The plight of the Yezidi people – unlamented and a continuing genocide
The Yezidi are Kurmanji speakers who have lived for centuries as farmers and cattle breeders, scattered in Turkey, Syria, Iraq and territories of the former Soviet Union. They became a subject people when the areas were Islamized in the 7th century, but, quite remarkably, some resisted religious conversion and preserved their ancient faith traditions. The Yezidi today live predominantly in present day northern Iraq. Their number worldwide is estimated to be in the region of 800,000 to 1,000,000.
The troops of the self-proclaimed “Islamic State” conquered the Sinjar area of northern Iraq in 2014 and turned brutally on the minorities of the region, especially towards the non-Muslim Yezidi minority, whom they considered permissible to treat as conquered infidel chattel. Huge numbers of men and the aged, including women, were summarily executed as burdensome. But many thousands of women and children were abducted as war booty and held as sex slaves, separated pitilessly from each other, categorized in accordance to appearance and auctioned. The ancient Yezidi community were virtually eradicated, and the ISIS terrorists sought to break their will. Their future is unclear, but it will certainly never be the same again.
Thousands of women, young girls and children were held in captivity and subjected to serial rape at will, passed on from rapist to rapist. These captured women are treated as sex slaves, war booty (tortured, raped, eventually murdered) , sold as supposed brides, some driven to suicide and others ultimately converted. In the recent fighting in the ISIS stronghold of Baghouz, Syria, the British SAS made the horrifying discovery of bodies of many Yezidi sex slaves, heads severed, in bin bags left in dustbins by fleeing ISIS terrorists. In addition to destroying the infrastructure and dwellings of Yezidi communities, ISIS terrorists destroyed an entire people, which the UN has deemed genocide. Yet the world has ignored mostly their plight. Why?
The Yezidi people have suffered many genocidal attempts to erase them in the past 800 years by Islamic groups and states and millions have been killed. Numerous fatwas have “legitimized” their killing, looting, abduction and enforced religious conversion since Yezidi religious practices are regarded as illegitimate by Islam. These are the same arguments used by ISIS terrorists justify the Yezidi genocide.
Since the attack by Islamic State (ISIS) at the beginning of August 2014 up to 10,000 Yezidis have been killed, thousands of families have been held hostage in their villages and, if they did not convert to Islam, murdered. As many as 7,000 women and children have been abducted, raped and sold on Arab slave markets or killed. It is important to note that the persecution of the Yezidis is continuing today and they are potentially in the gravest danger of further mass killings in the unstable Sinjar region, which is of strategic importance to the countries which surround it.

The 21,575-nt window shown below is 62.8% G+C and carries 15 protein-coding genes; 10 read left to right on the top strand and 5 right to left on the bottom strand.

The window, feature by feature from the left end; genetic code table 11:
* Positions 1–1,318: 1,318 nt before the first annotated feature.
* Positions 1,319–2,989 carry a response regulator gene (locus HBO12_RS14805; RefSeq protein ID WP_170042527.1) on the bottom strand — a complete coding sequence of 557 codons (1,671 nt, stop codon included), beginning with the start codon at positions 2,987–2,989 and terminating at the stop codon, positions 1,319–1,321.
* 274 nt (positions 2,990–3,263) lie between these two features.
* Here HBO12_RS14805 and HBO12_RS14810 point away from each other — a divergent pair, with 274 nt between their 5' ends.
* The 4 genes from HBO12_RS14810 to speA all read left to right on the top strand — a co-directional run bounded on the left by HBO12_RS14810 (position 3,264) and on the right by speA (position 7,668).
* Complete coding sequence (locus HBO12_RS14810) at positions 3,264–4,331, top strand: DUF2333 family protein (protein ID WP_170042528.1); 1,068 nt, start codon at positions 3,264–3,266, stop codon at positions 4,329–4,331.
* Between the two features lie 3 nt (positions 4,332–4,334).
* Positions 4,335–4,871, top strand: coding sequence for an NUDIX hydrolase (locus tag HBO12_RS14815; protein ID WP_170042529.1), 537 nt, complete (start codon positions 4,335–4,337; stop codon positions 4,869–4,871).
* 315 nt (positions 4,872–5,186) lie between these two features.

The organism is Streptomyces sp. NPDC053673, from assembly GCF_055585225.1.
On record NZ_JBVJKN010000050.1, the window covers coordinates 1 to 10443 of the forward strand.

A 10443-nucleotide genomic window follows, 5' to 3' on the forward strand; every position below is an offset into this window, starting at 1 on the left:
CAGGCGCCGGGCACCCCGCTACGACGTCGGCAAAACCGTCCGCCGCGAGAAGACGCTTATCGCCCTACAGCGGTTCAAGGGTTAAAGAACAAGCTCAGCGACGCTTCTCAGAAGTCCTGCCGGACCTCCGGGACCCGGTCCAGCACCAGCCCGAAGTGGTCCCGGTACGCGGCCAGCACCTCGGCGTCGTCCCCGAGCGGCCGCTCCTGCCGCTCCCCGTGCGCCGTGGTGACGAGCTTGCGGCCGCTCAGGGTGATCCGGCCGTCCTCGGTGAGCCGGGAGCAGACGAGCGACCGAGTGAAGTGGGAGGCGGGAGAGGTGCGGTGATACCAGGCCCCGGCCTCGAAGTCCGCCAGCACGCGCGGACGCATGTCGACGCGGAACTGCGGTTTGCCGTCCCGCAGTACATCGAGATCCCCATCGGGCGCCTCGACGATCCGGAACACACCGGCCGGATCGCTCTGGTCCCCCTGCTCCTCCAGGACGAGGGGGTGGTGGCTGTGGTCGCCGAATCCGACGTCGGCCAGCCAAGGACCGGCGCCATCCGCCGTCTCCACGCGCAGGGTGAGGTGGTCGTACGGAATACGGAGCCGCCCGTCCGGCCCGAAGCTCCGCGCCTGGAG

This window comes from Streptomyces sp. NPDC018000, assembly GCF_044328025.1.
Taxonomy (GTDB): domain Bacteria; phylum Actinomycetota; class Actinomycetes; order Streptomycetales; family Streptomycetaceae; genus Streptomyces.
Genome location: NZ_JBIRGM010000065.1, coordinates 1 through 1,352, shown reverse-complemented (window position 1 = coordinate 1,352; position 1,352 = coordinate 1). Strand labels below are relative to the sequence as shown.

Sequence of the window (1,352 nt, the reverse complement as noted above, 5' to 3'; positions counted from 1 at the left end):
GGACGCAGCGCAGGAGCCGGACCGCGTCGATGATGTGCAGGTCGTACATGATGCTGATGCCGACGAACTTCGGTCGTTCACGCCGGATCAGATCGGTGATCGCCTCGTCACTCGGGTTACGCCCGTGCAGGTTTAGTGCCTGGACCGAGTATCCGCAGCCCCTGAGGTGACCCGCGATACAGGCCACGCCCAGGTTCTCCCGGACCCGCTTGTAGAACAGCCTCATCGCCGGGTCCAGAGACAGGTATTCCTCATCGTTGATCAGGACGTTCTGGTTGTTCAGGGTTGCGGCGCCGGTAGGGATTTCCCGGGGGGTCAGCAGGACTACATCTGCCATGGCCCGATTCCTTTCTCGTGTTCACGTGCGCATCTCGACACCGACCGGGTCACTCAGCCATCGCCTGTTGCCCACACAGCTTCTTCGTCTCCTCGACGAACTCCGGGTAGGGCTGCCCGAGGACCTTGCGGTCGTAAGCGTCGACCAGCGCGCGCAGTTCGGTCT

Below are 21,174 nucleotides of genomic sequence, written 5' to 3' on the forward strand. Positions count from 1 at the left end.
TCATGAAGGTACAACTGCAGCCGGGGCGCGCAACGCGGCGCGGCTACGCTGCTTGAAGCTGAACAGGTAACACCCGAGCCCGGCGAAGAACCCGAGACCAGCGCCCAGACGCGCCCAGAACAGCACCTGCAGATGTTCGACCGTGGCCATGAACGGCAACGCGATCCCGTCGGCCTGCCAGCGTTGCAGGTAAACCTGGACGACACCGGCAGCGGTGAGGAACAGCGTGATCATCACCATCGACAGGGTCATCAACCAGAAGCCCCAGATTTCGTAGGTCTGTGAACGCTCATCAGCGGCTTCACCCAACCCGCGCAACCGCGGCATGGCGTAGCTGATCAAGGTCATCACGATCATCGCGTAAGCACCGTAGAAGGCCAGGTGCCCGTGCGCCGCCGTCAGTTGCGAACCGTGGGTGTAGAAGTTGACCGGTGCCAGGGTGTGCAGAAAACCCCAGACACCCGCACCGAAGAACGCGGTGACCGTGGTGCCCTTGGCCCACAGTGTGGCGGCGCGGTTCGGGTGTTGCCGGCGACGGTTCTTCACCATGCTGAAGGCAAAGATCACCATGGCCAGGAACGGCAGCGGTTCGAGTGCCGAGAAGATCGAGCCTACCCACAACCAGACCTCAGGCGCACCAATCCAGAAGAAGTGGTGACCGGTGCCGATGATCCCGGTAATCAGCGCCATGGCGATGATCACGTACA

Conditions in the dismal tented refugee camps are frequently appalling, contributing to their further demise. These camps are guarded, and Yezidis require permission to re-enter which restricts even meetings with family members or friends and they are usually strictly supervised by their alleged protectors.
The security and welfare of deeply traumatized Yezidis, who survived the genocide, have been entrusted to various armed groups who stood by and watched the onset of their genocidal slaughter unfold, failing to intervene. In this context, it is especially relevant to recognize that the strategic value of the Yezidi lands is an object of covetous interest of various parties, including anti ISIS groups supported by the West. Risk from Turkish bombing and undiscovered IEDs can also contribute to a rising death toll.
In recent years, increasing numbers of Yezidi have fled to Germany from Syria, Iraq and the former Soviet Union. Since the ISIS invasion in 2014 about 40,000 Yezidi from Iraq have fled to Germany. There are now some 120,000 Yezidi in Germany and about 40,000 in other European countries―and the trend is upward. Around 12,000 Yazidi are now living in the USA, 5000 in Canada and 2000 in Australia. Yet Britain has not given them priority for Asylum. Why?
Despite the fall of ISIS, there are still over 3000 women and girls, sold into slavery, who are missing. The Yezidis are living in tented camps, which the UN ambassador expressed shock to discover. Why?
The Yezidi have been, and are still being, systematically persecuted and ethnically cleansed.